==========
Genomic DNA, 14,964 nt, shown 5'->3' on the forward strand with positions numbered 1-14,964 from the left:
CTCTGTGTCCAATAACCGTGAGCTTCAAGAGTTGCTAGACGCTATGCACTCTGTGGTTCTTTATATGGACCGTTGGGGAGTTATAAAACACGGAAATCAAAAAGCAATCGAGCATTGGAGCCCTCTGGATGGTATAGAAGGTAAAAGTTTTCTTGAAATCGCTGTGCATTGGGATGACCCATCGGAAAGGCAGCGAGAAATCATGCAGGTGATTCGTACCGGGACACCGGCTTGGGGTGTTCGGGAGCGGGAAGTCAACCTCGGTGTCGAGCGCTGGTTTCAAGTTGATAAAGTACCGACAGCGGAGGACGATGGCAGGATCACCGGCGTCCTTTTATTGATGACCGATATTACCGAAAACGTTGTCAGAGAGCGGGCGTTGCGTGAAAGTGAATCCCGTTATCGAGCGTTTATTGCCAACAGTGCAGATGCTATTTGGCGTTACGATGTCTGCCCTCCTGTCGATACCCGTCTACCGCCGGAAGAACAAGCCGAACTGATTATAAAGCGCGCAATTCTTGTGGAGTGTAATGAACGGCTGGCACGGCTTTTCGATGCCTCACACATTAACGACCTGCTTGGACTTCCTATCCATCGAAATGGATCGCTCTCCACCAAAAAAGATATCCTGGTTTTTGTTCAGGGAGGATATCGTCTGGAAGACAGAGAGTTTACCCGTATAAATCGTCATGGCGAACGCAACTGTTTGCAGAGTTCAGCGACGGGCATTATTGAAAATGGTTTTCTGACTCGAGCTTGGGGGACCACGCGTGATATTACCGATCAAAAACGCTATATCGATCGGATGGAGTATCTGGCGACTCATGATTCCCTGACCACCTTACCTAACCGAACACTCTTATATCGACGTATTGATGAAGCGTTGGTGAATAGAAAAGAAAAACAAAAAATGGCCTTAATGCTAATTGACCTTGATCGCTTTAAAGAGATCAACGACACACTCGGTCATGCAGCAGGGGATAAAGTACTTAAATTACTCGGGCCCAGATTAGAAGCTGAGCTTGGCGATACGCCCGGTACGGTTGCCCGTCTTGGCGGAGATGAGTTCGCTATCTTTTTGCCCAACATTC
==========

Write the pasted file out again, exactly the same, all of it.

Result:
Genomic DNA, 14,964 nt, shown 5'->3' on the forward strand with positions numbered 1-14,964 from the left:
CTCTGTGTCCAATAACCGTGAGCTTCAAGAGTTGCTAGACGCTATGCACTCTGTGGTTCTTTATATGGACCGTTGGGGAGTTATAAAACACGGAAATCAAAAAGCAATCGAGCATTGGAGCCCTCTGGATGGTATAGAAGGTAAAAGTTTTCTTGAAATCGCTGTGCATTGGGATGACCCATCGGAAAGGCAGCGAGAAATCATGCAGGTGATTCGTACCGGGACACCGGCTTGGGGTGTTCGGGAGCGGGAAGTCAACCTCGGTGTCGAGCGCTGGTTTCAAGTTGATAAAGTACCGACAGCGGAGGACGATGGCAGGATCACCGGCGTCCTTTTATTGATGACCGATATTACCGAAAACGTTGTCAGAGAGCGGGCGTTGCGTGAAAGTGAATCCCGTTATCGAGCGTTTATTGCCAACAGTGCAGATGCTATTTGGCGTTACGATGTCTGCCCTCCTGTCGATACCCGTCTACCGCCGGAAGAACAAGCCGAACTGATTATAAAGCGCGCAATTCTTGTGGAGTGTAATGAACGGCTGGCACGGCTTTTCGATGCCTCACACATTAACGACCTGCTTGGACTTCCTATCCATCGAAATGGATCGCTCTCCACCAAAAAAGATATCCTGGTTTTTGTTCAGGGAGGATATCGTCTGGAAGACAGAGAGTTTACCCGTATAAATCGTCATGGCGAACGCAACTGTTTGCAGAGTTCAGCGACGGGCATTATTGAAAATGGTTTTCTGACTCGAGCTTGGGGGACCACGCGTGATATTACCGATCAAAAACGCTATATCGATCGGATGGAGTATCTGGCGACTCATGATTCCCTGACCACCTTACCTAACCGAACACTCTTATATCGACGTATTGATGAAGCGTTGGTGAATAGAAAAGAAAAACAAAAAATGGCCTTAATGCTAATTGACCTTGATCGCTTTAAAGAGATCAACGACACACTCGGTCATGCAGCAGGGGATAAAGTACTTAAATTACTCGGGCCCAGATTAGAAGCTGAGCTTGGCGATACGCCCGGTACGGTTGCCCGTCTTGGCGGAGATGAGTTCGCTATCTTTTTGCCCAACATTC